Coming to Russia in winter may sound a bit scary. I’ll be honest with you; when I run our Moscow tours in winter, I usually check on my tourists every 15 to 30 minutes, asking whether it’s too cold and whether we should we go inside somewhere. Usually, only Canadians say, “What do you mean cold? The weather is perfect!”
But despite the chill, I believe you need to experience a Russian winter at least once in your life — and what better time to do it than during the holidays? Here is a list of activities that will help you spend an absolutely unforgettable Christmas season in Russia.
The Orthodox Christmas is on January 7, but some of us celebrate the Catholic one as well. In general, I would say that we just love to have another occasion to celebrate (always a good reason to drink and eat a lot). For the winter holidays, Moscow is traditionally very beautifully decorated with festive lights, various Christmas trees and holiday installations. Moreover, in the city centre, you can see gorgeous ice sculptures. For instance, Victory Park is famous for a showcase of Moscow in miniature made of ice. You can even find all of our main landmarks! The celebrations are all around the city no matter how cold it gets.
Apart from celebrating the New Year itself, we also have “The Old New Year” that happens on January 14. It may sound a bit strange to have both, but the reason behind it is to celebrate the holiday according to both the Julian and Gregorian calendars. Plus, we drink for the old year hoping that everything good will remain with us.
If you want to survive in Russia, you need to learn how to warm yourself up. My parents would always say that I can’t expect dessert if I don’t eat soup. Soup is essential, and we have a good variety of them. Apart from the famous borsch, you can also try rassolnik (soup with pickles and barley), ukha (a type of fish soup), shchi (cabbage soup) and many others.
Hot drinks can warm you up as well, and you can find a great variety of amazing fruit teas in most Russian restaurants. I recommend trying the buckthorn tea as it’s our sweet and sour speciality. You can also find some interesting alcoholic drinks, like rye whiskey infused with black chanterelles.
The New Year is a great time to try Russian caviar. Believe it or not, we don’t eat it every day, only on special occasions. It’s also hard to imagine the New Year’s celebration without the famous salad Olivier, also known as Russian salad.
Enjoy the holiday atmosphere at one of our beautiful Christmas markets. The most famous one is at Red Square. The decor will blow your mind — the entire perimeter literally shines from garlands, balloons and Christmas tree decorations! These markets are also where you’ll find a large number of handmade souvenirs and handicrafts, as well as stalls with food and drinks featuring traditional Russian cuisine. In addition, throughout the winter holidays, artists and musicians will perform, quizzes will be held with prizes, and Father Frost, Snow Maiden and more magical guests will meet Muscovites and guests.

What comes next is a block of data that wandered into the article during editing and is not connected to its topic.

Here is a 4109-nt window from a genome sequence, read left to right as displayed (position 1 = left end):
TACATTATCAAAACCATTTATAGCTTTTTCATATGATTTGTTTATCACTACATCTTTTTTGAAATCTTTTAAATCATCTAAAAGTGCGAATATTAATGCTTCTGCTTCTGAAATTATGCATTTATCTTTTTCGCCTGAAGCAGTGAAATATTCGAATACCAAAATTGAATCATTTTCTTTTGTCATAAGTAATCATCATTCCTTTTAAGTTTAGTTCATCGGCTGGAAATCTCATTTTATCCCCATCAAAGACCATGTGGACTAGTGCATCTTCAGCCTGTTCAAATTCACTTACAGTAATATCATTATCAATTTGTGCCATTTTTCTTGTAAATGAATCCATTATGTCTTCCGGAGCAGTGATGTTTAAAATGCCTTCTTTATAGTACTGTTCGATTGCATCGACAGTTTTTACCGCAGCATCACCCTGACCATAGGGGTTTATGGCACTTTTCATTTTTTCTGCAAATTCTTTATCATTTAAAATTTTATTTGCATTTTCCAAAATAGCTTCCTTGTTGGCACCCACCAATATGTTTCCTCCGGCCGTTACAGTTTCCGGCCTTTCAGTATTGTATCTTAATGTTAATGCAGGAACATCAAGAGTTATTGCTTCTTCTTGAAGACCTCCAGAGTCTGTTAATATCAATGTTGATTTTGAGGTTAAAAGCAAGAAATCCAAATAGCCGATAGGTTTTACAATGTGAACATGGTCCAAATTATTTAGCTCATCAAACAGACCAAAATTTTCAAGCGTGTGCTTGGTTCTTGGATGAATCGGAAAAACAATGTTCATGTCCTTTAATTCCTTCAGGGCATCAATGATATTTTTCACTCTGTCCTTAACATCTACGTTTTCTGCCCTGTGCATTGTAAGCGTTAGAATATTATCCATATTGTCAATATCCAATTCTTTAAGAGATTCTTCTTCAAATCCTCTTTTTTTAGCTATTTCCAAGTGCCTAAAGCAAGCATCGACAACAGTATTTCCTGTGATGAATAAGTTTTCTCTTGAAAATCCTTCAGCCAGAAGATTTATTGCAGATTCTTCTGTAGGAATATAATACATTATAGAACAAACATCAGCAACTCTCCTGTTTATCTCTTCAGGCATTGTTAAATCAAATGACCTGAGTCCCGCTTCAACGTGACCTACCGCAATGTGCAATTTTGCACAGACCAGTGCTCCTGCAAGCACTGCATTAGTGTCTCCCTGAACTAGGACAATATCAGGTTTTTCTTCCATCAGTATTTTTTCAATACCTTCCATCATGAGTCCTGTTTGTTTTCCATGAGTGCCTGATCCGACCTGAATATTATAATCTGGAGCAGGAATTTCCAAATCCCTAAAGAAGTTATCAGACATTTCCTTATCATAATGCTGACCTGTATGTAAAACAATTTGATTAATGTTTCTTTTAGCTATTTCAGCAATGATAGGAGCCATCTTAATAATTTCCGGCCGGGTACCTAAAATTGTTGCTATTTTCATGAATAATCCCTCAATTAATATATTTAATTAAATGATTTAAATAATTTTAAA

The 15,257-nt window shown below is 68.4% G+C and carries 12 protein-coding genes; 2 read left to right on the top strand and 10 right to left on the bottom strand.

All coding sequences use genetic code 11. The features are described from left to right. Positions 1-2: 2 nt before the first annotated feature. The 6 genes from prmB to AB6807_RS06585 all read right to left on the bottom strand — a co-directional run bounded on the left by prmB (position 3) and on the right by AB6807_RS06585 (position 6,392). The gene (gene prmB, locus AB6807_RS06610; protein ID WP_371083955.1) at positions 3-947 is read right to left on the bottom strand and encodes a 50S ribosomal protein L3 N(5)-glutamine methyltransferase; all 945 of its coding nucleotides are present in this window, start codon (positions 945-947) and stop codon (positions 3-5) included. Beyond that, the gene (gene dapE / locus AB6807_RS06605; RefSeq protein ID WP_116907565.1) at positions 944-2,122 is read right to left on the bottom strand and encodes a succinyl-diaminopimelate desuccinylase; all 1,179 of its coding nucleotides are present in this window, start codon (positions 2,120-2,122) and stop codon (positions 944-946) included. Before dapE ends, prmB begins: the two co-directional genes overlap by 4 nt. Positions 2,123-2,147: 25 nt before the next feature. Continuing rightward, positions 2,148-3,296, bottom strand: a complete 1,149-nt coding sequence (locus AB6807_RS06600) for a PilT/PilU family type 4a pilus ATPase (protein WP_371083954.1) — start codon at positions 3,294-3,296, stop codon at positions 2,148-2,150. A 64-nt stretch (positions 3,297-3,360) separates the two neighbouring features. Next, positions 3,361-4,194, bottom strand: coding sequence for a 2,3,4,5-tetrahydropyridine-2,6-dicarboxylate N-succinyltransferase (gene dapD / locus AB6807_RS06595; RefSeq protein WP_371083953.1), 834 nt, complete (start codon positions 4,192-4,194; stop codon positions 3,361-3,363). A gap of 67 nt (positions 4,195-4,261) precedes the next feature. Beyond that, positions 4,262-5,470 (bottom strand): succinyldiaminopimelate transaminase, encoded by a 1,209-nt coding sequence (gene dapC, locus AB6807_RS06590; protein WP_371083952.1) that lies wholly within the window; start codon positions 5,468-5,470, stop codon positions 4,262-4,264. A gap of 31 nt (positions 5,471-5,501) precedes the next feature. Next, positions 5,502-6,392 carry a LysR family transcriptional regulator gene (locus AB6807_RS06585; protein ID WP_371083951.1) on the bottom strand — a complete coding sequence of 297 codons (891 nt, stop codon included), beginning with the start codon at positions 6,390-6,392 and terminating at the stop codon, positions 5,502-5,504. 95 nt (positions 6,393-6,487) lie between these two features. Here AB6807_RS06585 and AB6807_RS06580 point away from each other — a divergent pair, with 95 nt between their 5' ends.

In Moscow, we have a lot of parties for children, but one of the most special happens at the Kremlin. When I was little, I always dreamed about going there. Kids can meet the Russian version of Santa Claus, Grandfather Frost, and enjoy activities with him and his granddaughter, Snow Maiden.
If the weather is good, you can also go to a park for sledding and throwing snowballs. A great activity for the whole family is building a snowman. There is no right way to do that — use your imagination express your creativity.
Russia is traditionally famous for producing great figure skaters. What our young girls do is truly magic. If you want to try it yourself, we have plenty of great ice rinks. Even if it’s your first time on the ice, don’t be scared — you’re sure to find a friendly stranger eager to help you out.
If you want a romantic atmosphere, I recommend Chistye Ponds ice rink. For those who prefer a livelier experience, then the best option is a skating rink at VDNKh, which occupies half of the exhibition centre and is considered to be not only the largest in Moscow but almost the largest in the world. If you want to see the modern side of Moscow, I recommend Gorky Park. You will find a lot of young and cheerful people there. For the best view, definitely go to the one and only Red Square. Yes, we have an ice rink right in the middle of our famous Red Square — and it’s fantastic!
If you want to see how professionals do it, go to one of our ice shows. Many of them are organised by famous Russian figure skaters. This year we have a show with four-time Olympic medalist and three-time World Champion Evgeni Plushenko.
The New Year holidays are also the best time to visit museums in Moscow because during this period over 70 museums will be open for free. Among them, you can find our famous Memorial Museum of Cosmonautics, the Pushkin Museum showcasing the life of Russian writer Alexander Pushkin, and one of my favourite museums, the Gulag History Museum.
Movies are always great for feeling the holiday atmosphere and learning about Russian culture. You can watch them before you visit Russia or when you come here. Many of these movies we watch every single year around this time. For many Russians, there is no New Year without the film The Irony of Fate, or Enjoy Your Bath! The story is very interesting and truly romantic. A man who went to a banya (Russian steam bath) to celebrate the New Year with his friends gets so drunk that he accidentally arrives in Leningrad instead of Moscow. He goes to an apartment with exactly the same address and believes that he is in Moscow. And then a gorgeous lady walks in. Other movies I recommend are Carnival Night, Magicians and Morozko.
Want to discover Moscow during the holidays (or any time!) with a local by your side to share the city’s best tips? Hop on one of our Moscow city tours for day in the life of a Muscovite!